Synonyms and other taxonomic changes
Chortophaga australior Rehn & Hebard, 1911. Type locality: Key West, Florida
Chortophaga viridifasciata australior (Rehn & Hebard) Blatchley, 1920
Explanation of Names
Often listed as a distinct species, but intergrades northward with var. viridifasciata; so, species level distinction of australior is untenable.
From "Grasshoppers of Florida" (1)
"There are two color forms present in this species, a green form:
...and a brown form:
...with intermediates found in both sexes. The principal difference between forms is found in the coloring of the head, thorax, and outer face of the hind femora. The median ridge on the pronotum is slightly elevated. An X-shaped mark is present on the dorsal surface of the pronotum in the brown forms.
The leading edge of the forewings is marked with 2–3 large green or light brown spots, with the balance of the forewings colored dark brown. The most important distinguishing character of this species is the color of the hind wing. Unlike Florida’s other bandwinged species, southern greenstriped grasshopper lacks a bold, black, transverse band on the hind wing. The black band is present, but greatly muted, reduced to no more than a smoky area in many individuals. Similarly, the yellow in the basal area of the hind wing is muted to absent:
The upper surface of the hind femora usually is marked with about 3 large dark spots; the central or largest spot is triangular when viewed from above. The hind tibiae are brown or bluish green."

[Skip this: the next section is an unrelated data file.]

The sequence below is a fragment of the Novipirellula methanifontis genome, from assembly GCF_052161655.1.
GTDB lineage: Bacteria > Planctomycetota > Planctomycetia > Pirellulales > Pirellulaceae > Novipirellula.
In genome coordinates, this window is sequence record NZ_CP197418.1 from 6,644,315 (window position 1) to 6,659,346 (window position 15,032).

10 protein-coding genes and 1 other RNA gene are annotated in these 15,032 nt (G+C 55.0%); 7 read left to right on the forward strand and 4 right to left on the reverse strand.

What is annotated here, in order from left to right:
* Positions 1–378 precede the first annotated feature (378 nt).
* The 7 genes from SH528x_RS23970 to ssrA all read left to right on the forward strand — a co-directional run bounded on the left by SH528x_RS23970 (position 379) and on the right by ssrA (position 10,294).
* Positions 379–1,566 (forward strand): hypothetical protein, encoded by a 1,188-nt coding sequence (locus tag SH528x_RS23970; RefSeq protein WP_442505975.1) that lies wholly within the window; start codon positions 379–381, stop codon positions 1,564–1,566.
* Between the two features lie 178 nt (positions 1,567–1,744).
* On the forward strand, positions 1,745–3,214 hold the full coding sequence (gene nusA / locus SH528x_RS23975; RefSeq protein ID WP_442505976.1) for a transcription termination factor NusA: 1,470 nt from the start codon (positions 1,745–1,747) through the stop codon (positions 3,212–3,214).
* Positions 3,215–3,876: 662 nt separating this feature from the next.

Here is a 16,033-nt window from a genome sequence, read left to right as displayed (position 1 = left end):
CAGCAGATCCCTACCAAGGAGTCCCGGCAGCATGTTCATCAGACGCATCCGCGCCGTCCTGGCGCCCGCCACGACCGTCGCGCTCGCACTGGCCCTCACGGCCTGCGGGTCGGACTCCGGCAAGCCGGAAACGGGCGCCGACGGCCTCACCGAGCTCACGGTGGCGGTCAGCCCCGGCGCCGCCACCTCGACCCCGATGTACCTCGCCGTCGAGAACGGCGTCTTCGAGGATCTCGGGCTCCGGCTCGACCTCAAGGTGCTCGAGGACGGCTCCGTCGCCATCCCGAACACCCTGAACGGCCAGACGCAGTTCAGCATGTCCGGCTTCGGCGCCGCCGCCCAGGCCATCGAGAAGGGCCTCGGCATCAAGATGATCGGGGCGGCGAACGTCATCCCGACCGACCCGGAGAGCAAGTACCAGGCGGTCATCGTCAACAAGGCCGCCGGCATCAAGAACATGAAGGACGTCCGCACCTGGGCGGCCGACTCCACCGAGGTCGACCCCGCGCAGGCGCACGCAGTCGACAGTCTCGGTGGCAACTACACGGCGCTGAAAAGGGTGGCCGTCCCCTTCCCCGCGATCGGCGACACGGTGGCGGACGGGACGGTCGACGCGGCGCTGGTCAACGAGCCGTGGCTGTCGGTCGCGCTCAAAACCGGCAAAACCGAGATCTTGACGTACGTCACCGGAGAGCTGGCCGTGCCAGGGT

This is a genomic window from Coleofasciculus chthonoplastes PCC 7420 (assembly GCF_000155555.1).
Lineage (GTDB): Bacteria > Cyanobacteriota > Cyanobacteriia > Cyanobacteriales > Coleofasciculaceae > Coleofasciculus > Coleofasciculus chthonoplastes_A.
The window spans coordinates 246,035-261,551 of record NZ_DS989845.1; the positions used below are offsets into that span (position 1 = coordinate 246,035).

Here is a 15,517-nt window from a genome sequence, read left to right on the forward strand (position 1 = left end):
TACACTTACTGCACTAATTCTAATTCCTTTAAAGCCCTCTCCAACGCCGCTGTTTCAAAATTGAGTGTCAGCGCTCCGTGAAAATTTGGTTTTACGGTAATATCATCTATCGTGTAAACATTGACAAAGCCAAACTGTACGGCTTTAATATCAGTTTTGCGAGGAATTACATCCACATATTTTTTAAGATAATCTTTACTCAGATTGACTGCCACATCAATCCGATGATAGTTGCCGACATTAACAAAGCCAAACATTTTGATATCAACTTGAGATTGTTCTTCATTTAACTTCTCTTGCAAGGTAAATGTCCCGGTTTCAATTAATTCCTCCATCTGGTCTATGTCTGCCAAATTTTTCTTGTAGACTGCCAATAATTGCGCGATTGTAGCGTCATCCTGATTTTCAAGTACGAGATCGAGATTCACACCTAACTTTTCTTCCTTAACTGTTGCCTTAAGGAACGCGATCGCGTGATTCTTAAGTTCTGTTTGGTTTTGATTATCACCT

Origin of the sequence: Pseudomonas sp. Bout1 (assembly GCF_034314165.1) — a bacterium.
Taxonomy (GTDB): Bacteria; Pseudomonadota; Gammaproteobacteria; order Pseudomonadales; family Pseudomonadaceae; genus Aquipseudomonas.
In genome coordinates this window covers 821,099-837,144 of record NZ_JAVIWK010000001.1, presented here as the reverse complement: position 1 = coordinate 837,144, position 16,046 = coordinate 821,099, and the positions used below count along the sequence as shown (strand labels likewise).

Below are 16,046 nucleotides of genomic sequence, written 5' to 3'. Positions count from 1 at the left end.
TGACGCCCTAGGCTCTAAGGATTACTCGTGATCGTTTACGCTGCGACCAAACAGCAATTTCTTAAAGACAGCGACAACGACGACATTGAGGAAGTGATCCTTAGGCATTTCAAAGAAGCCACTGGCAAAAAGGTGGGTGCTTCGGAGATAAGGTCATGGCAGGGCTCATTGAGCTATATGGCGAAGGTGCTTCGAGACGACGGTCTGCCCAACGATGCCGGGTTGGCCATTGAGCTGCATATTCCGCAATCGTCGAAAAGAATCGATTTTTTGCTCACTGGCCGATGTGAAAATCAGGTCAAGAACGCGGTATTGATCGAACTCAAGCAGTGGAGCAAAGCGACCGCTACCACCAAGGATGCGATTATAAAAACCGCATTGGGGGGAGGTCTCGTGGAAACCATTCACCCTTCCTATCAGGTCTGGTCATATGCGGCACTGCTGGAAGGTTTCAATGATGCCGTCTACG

Primarily on the Coastal Plain from North Carolina to Texas. This is the only subspecies found in Florida
as for the species
"Old fields, heavily grazed pastures and edges of crop fields and roadways." (1)
Probably primarily favors grasses, but in captivity will feed on a wide variety of herbaceous dicots and monocots.
Northward overwinters as nymphs with first adults in late winter or early spring. There are two or more additional generations per year, with the second generation maturing sometime in late June or early July and with broods becoming ill-defined and overlapping toward autumn. All stages may be found year-round in Florida, but with nymphs prevalent in winter.
Distinction from subspecies viridifasciata is somewhat arbitrary, and based primarily on coloration, though coastal plain populations tend to have a shorter pronotum less acutely pointed at the rear above, shorter wings, and are fairly consistantly more strongly patterned (except some green individuals which may be plain in pattern). A line of demarcation does not exist, and there is a broad blending of the southern type with the northern type across much of the eastern United States. Summer generations of ssp. viridifasciata are often patterned like australior, even as far north as Nebraska and the Ohio Valley, and may even tend to be morphologically more like australior than is the first spring generation of ssp. viridifasciata adults.
Orthoptera of North-Eastern America(2)
Orthoptera Species File
- Here australior
treated as a separate species.
Brust, Mathew L., W. Wyatt Hoback, Robert J. Wright, 2008. 'A Review of the Genus Chortophaga. . . . . '
, Journal of Orthoptera Research 17(1).
Try the "Grasshoppers of Florida" key/pdf file (3)
for identification of southeastern species including C. australior
has additional photos of C. australior
identified by John Capinera (author of "Grasshoppers of Florida" (1)
The North Carolina State Insect Collection
has 38 pinned specimens of C. australior